Small fiber neuropathy is something that shows up in some Long COVID and post-vax patients. If you have the symptoms and want a formal diagnosis, it’s definitely worth looking into. There are tests for SFN that do come back positive in many people.
This is one of the diagnoses that can be used to gain access to IVIG. Find more info on IVIG here.
SFN appears at much high rates in post-vax and Long COVID… probably over >50X the general population. There is a little data here. In a paper published by Safavi and colleagues (DOI:10.1101/2022.05.16.22274439), the team at NIH/NINDS found that 12/23 (52%) of post vac neurological patients “had objective evidence of small-fiber peripheral neuropathy”. Note that the NIH/NINDS researchers selected patients with neurological symptoms as NINDS stands for National Institute of Neurological Disorders and Stroke. The rate of (peripheral) SFN may be lower in the general post-vac population.
For post-vax patients thinking about compensation, most countries don’t recognize SFN as a side effect of the COVID vaccines. However, if we push for it, it may happen. It’s on the cusp of being recognized.
A person experiencing pain in their feet and hands is the most common early symptom of small fiber neuropathy. However, this condition can also reduce the body’s ability to feel pain in a concentrated area and sense temperature.
As the disease progresses, people may notice symptoms in their knees, legs, and arms.
Other symptoms of small fiber neuropathy include:
- a tingling or prickling sensation
- hypersensitivity to touch and temperature changes
- numbness in the feet, legs, or lower stomach
- bladder control issues
- sexual dysfunction
- excessive or infrequent sweating
- skin discoloration
- dry eyes and mouth
- extremely low blood pressure that may cause fainting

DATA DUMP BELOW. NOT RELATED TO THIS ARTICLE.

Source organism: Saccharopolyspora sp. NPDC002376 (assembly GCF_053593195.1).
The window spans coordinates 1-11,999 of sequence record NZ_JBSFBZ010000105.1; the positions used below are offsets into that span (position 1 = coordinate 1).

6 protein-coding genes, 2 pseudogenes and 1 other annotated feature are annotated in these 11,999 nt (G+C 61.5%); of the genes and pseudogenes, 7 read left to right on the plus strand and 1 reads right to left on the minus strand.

- rapid or irregular heartbeat
Ways to find a specialist who actually knows about SFN…
- The website FindExpertMD.com lists people who have published a paper that mentions SFN. It lists these people by state, province, etc. Top Published Expert Doctors for Small Fiber Neuropathy
- Neuropathy specialists directory by Neuropathy Commons - Neuropathy Specialists - US | NeuropathyCommons
- Peripheral neuropathy directory - How To Find A Neurologist In My Area | List of Neurologists
- Call an infusion center that does IVIG for CIDP and ask for doctor recommendations for a
punch biopsy and IVIG treatment
- Go on r/smallfiberneuropathy and ask for doctor recommendations for a punch biopsy and
- For post-vax, join the FB group “IVIG for V & C19”. The group has a SMALL list of doctors that specialize in IVIG approval; join one of the vax injury facebook groups and ask for an invite in a thread that discusses IVIG approval, TD-HDS, etc.
- Try the Burning/SFN V&C Injury Facebook group???
- If you have PSSD, try to find GoldenHour’s PSSD server. Join either the Boost or Arcanechart PSSD server listed here. Then ask for an invite to the SFN server.
Not everybody with SFN will test positive on objective tests.
Skin punch biopsy - They take a tissue sample to measure nerve fiber density.
TS-HDS and FGFR3 and MAG auto-antibodies - Positive tests for auto-antibodies against TS-HDS, FGFR3, or MAG may be helpful in providing the autoimmune component of a diagnosis.
- See Emerging autoantibody lab tests - Long Haul Wiki for information on TS-HDS and FGFR3. Due to reagent shortages, you will need to check if testing is available. WUSTL may offer both tests at the moment.
- Anti-Myelin Associated Glycoprotein (MAG) is a fairly conventional auto-antibody test that can be ordered through conventional labs such as LabCorp .
Autoimmune disease - Certain autoimmune conditions are associated with SFN (e.g. Sjogren’s).
Corneal Confocal Microscopy (CCM) - Noninvasive . This looks at the nerves in the eye to try to find damage to small nerve fibers. Traditionally, it was used for diabetics. However, it can still be used to diagnose SFN in non-diabetics. This is not a very conventional test right now. See this post for more information.
There are other tests.
Mainstream doctors often prescribe antidepressants and antiseizure medication for SFN. However, be careful. These tend to be some of the worst-rated drugs among long haulers. To find information on specific drugs, see this post as it explains how to dig up information on specific drugs. Opiods are rated higher in the survey data (*they have downsides which are well known).
Also be aware that many antidepressants can have severe side effects such as PSSD, suicide, and terrible withdrawal symptoms. There are support groups for PSSD and withdrawal. You may want to look at alternatives first as antidepressants can be very serious drugs. Antiseizure medications and gabapentin can have similar problems. Gabapentin technically is not approved for SFN or neuropathic pain; however, almost all gabapentin prescriptions are for off-label uses.